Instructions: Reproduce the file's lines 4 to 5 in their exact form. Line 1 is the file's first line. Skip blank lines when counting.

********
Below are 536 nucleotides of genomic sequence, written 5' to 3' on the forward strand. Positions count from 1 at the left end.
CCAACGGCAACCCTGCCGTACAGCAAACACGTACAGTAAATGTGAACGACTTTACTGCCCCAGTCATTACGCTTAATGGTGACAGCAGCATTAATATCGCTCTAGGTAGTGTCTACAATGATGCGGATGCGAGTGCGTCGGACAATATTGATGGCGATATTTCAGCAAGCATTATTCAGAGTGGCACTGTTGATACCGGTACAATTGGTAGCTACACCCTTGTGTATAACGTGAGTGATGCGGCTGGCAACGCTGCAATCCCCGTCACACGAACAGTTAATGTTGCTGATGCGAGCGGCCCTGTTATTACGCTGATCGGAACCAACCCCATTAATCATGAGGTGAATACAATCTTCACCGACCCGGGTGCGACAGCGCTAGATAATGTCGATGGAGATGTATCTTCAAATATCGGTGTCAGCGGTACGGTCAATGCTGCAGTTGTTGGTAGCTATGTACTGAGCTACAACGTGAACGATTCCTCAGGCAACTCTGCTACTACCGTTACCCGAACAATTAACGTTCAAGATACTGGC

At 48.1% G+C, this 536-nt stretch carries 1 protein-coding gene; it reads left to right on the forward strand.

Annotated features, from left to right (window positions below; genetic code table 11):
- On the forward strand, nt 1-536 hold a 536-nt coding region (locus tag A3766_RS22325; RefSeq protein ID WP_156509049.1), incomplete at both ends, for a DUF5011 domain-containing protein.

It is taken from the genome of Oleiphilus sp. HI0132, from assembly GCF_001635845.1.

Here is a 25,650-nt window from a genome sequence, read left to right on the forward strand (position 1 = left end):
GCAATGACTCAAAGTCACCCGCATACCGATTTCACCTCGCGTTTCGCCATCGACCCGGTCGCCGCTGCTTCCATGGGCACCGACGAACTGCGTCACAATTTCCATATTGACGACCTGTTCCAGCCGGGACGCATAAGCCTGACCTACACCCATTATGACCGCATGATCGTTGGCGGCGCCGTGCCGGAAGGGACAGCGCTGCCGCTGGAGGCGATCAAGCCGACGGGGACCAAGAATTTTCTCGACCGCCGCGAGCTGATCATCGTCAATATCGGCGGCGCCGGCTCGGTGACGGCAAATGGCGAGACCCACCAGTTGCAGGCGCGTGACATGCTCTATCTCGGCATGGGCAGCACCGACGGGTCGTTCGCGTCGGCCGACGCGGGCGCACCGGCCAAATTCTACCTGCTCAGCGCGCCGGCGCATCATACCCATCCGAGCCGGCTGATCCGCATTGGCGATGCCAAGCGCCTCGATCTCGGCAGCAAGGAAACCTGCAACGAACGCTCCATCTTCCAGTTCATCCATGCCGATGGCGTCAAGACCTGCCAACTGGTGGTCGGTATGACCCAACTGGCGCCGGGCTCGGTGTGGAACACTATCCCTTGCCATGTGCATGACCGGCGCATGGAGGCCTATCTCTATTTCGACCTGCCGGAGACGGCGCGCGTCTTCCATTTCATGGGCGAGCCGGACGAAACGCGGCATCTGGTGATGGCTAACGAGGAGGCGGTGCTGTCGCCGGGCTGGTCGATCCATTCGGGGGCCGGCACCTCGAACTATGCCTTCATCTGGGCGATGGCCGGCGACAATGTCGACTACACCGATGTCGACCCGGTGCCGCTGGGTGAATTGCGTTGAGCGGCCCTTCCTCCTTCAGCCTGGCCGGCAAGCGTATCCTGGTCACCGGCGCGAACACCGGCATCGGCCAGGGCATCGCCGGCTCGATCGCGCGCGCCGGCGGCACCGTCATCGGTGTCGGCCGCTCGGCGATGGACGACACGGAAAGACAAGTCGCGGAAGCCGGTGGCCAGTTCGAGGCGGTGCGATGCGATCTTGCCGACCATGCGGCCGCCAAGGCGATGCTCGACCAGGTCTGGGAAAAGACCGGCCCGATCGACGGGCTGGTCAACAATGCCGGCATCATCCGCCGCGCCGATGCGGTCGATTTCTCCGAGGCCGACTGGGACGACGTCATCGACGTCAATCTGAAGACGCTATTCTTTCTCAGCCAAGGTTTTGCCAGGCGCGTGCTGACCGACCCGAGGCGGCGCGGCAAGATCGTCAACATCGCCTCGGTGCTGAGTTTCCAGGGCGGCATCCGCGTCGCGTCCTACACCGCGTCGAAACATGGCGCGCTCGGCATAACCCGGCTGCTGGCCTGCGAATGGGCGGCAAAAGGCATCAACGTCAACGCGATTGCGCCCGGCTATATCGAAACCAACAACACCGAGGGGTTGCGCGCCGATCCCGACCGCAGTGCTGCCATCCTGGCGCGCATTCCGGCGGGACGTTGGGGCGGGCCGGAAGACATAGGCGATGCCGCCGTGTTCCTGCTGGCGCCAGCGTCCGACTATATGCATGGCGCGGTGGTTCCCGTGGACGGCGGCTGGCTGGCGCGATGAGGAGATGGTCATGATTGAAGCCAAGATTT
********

Annotated features, from left to right (window positions below; genetic code table 11):
- On the forward strand, nt 1-536 hold a 536-nt coding region (locus tag A3766_RS22325; RefSeq protein ID WP_156509049.1), incomplete at both ends, for a DUF5011 domain-containing protein.